Rutkowski was surprised at first, but decided it might be a good way to reach a new audience. He then tried searching for his name to see if a piece he was working on had been published. An online search returned a job with his name attached, but it wasn’t his.
“It’s only been a month. What about in a year? I probably won’t be able to get my job there because [the internet] will be flooded with artificial intelligence,” says Rutkowski. “That’s worrying.”
Stability.AI, the company behind Stable Diffusion, trained the model on the LAION-5B dataset, which was compiled by the German nonprofit LAION. LAION collected the data set and narrowed it down by filtering out watermarked images and non-aesthetic ones, such as logo images, says Andy Baio, a technologist and writer who downloaded and analyzed some of Stable Diffusion’s data. Baio analyzed 12 million of the 600 million images used to train the model and found that many of them came from third-party websites like Pinterest and art shopping sites like Fine Art America.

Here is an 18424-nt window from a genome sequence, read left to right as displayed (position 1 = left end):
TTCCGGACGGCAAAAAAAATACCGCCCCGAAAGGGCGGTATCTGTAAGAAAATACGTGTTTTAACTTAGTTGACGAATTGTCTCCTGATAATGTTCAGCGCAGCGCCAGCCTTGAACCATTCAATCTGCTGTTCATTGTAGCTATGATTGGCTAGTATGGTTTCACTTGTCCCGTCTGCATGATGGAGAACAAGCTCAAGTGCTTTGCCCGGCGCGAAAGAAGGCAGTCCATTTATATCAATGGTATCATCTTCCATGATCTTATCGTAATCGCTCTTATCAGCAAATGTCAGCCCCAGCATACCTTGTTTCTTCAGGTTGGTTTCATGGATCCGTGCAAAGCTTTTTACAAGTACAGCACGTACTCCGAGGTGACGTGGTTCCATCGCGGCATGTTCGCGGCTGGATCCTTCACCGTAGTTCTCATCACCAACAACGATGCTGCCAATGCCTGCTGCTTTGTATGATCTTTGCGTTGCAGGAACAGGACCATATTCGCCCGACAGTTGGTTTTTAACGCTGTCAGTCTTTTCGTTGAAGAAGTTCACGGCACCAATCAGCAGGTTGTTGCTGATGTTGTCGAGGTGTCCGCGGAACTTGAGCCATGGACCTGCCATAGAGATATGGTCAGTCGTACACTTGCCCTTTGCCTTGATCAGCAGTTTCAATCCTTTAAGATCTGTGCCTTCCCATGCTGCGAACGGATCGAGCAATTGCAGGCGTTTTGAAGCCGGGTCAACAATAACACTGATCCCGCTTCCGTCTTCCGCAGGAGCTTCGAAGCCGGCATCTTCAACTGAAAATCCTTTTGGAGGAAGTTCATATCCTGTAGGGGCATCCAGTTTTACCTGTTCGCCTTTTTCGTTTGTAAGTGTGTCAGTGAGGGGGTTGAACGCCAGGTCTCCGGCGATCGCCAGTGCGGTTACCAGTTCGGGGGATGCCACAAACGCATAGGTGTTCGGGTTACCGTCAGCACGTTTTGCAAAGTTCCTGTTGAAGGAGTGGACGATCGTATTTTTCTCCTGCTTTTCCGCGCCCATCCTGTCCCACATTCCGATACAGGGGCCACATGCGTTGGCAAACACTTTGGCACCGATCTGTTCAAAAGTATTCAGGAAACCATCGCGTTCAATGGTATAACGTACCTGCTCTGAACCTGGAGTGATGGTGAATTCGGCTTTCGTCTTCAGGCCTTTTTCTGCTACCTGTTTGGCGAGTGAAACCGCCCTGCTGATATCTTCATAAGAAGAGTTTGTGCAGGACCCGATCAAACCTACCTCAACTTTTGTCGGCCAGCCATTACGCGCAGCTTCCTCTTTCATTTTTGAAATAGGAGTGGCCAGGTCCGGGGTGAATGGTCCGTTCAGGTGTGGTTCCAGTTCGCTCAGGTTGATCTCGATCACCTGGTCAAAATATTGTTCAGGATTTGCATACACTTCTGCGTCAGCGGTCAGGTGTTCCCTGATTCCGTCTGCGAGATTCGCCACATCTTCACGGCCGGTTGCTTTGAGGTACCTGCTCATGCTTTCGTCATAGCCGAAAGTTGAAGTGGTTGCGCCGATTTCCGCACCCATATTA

Many of Rutkowski’s works are drawn from ArtStation, a website where many artists upload their online portfolios. Its popularity as an AI prompt stems from a number of reasons.
First, its fantastical and ethereal style looks very cool. He’s also prolific, and many of his illustrations are available online in high enough quality that there are plenty of examples to choose from. An early text-to-image generator called Disco Diffusion offered Rutkowski as an example prompt.
Rutkowski has also added alt text in English when he uploads his work online. These image descriptions are useful for visually impaired people using screen reader software and help search engines rank images. This also makes them easy to scrape and the AI model knows which images are appropriate for the prompts.